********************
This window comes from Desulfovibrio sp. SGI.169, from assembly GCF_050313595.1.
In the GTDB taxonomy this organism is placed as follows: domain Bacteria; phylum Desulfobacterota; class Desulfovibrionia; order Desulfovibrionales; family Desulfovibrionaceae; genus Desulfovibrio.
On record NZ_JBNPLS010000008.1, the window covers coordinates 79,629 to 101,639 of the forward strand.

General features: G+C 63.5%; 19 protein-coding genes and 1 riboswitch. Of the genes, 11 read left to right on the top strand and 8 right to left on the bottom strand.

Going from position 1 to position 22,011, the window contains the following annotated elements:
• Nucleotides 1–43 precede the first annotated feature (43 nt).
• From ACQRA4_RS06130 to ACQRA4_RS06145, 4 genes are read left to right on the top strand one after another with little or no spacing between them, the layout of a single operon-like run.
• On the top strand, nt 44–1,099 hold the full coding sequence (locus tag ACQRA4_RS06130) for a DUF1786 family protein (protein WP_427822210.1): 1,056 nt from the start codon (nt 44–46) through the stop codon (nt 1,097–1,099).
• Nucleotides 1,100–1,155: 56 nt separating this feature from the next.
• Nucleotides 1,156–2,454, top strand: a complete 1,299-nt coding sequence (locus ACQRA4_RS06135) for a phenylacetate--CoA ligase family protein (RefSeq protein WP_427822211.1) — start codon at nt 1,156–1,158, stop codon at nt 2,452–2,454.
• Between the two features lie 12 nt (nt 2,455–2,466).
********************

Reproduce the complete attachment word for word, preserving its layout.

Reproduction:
This window comes from Desulfovibrio sp. SGI.169, from assembly GCF_050313595.1.
In the GTDB taxonomy this organism is placed as follows: domain Bacteria; phylum Desulfobacterota; class Desulfovibrionia; order Desulfovibrionales; family Desulfovibrionaceae; genus Desulfovibrio.
On record NZ_JBNPLS010000008.1, the window covers coordinates 79,629 to 101,639 of the forward strand.

General features: G+C 63.5%; 19 protein-coding genes and 1 riboswitch. Of the genes, 11 read left to right on the top strand and 8 right to left on the bottom strand.

Going from position 1 to position 22,011, the window contains the following annotated elements:
• Nucleotides 1–43 precede the first annotated feature (43 nt).
• From ACQRA4_RS06130 to ACQRA4_RS06145, 4 genes are read left to right on the top strand one after another with little or no spacing between them, the layout of a single operon-like run.
• On the top strand, nt 44–1,099 hold the full coding sequence (locus tag ACQRA4_RS06130) for a DUF1786 family protein (protein WP_427822210.1): 1,056 nt from the start codon (nt 44–46) through the stop codon (nt 1,097–1,099).
• Nucleotides 1,100–1,155: 56 nt separating this feature from the next.
• Nucleotides 1,156–2,454, top strand: a complete 1,299-nt coding sequence (locus ACQRA4_RS06135) for a phenylacetate--CoA ligase family protein (RefSeq protein WP_427822211.1) — start codon at nt 1,156–1,158, stop codon at nt 2,452–2,454.
• Between the two features lie 12 nt (nt 2,455–2,466).